For rust to form on metal, it must be exposed to oxygen and water over a period of time. The answer to what it would take for rust to form on Malcolm Brogdon remains unclear.
By the time Malcolm Brogdon stepped back on the court for the Milwaukee Bucks on May 8th, he’d missed nearly two months of basketball. He played 64 regular season games for the Bucks before suffering a plantar fasciatis tear in his right foot, putting an abrupt pause on a career year. Brogdon was averaging highs in points (15.6), rebounds (4.5) and field goal percentage (50%), including a scorching 42.6 percent from beyond the arc, and was a key cog alongside Giannis Antetokounmpo and Khris Middleton as the Bucks set their sights on an NBA Finals run.
When an athlete misses such an extended period of time, it’s impossible to simulate the game speed they’ll experience upon their return no matter how many 5-on-5s you run with them in practice. It took Joel Embiid nearly the duration of the Philadelphia 76ers playoffs run to work himself back into game shape following lingering knee tendinitis that caused him to miss 14 games in the second half of the season, and even then the big man still struggled with his conditioning. Brogdon returned for Game 5 of the Bucks Eastern Conference semifinals matchup with the Boston Celtics on a minutes restriction, and played much of it in garbage time. He played 17 minutes and scored a quiet 10 points, but was able to parachute in to a low pressure environment as the Bucks blew out the Celtics by nearly 30 points to advance to the Eastern Conference Finals.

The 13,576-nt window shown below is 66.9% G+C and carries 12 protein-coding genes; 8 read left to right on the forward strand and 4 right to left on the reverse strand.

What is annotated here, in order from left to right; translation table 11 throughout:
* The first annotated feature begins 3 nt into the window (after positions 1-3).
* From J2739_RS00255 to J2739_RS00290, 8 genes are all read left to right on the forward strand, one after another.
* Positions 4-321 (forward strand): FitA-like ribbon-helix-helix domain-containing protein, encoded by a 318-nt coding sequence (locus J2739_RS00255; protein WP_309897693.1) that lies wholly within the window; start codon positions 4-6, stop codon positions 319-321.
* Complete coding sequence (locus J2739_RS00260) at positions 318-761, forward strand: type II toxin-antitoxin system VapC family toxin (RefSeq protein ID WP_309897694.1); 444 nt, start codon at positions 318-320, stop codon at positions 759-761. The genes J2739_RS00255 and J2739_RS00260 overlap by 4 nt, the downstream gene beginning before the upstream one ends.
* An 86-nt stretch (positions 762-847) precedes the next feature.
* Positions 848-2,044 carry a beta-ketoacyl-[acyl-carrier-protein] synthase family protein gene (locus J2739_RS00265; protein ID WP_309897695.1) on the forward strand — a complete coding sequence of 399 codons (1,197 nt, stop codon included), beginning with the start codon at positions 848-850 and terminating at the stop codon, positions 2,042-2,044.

With a week off in between that Game 5 and the opening game of the Eastern Conference Finals, head coach Mike Budenholzer tossed Brogdon’s minutes restriction in the trash. He’s averaged nearly 30 minutes per game in three games against the Toronto Raptors, and played 37 minutes in the Bucks overtime loss in Game 3.
It cannot be understated what Brogdon’s return has done for an already devastating Bucks team. Milwaukee has a +21 net rating in the ECF when Brogdon has been on the floor, including a sparkling defensive rating of 96.3. Offensively, his return has helped space the floor to an even greater degree, leaving the Raptors defense with a a bit of Cornelian dilemma: commit multiple to defenders to keep Antetokounmpo from wreaking havoc in the paint, leaving guys like Brogdon, Nikola Mirotic and Middleton open for threes, or have their help defenders stick with the Bucks shooters and take their chances on stopping Giannis with just one or two men. It’s often a lose-lose proposition.
In Games 1 and 2, Brogdon made the Raptors pay for their obsession with Antetokounmpo. He went 6-12 from deep, punishing the Raps in the halfcourt when their defenders were forced into rotations after Anteteokounmpo or others broke into the paint and in transition when the Raptors continually struggled to find their man and match up. The Bucks are shooting 43 percent from deep as a team against the Raptors, paced by Brogdon shooting it at a 45 percent clip.
And though Brogdon doesn’t possess what you’d called “elite” speed, he’s more than capable of beating you off the dribble, as he did here to Kawhi Leonard in Game 3.
Though Khris Middleton has spent the most time guarding Leonard in this series, Brogdon has shown he’s more than capable against the star on the handful of possessions the two have been matched up. Brogdon has held Leonard to just 4-13 from the field on possessions where he’s been the primary defender in the halfcourt, per NBA.com, and has been deft at fighting around screens and getting a hand up to contest Leonard’s arsenal of mid-range jumpers.
Brogdon is the final dish of the Bucks five-course meal. They can now beat you with Antetokounmpo, they can beat you with shooting and they can beat you with their length and ability to switch on defense. Brogdon’s return, and surprising lack of rust, has the Bucks on a fast track to the NBA Finals.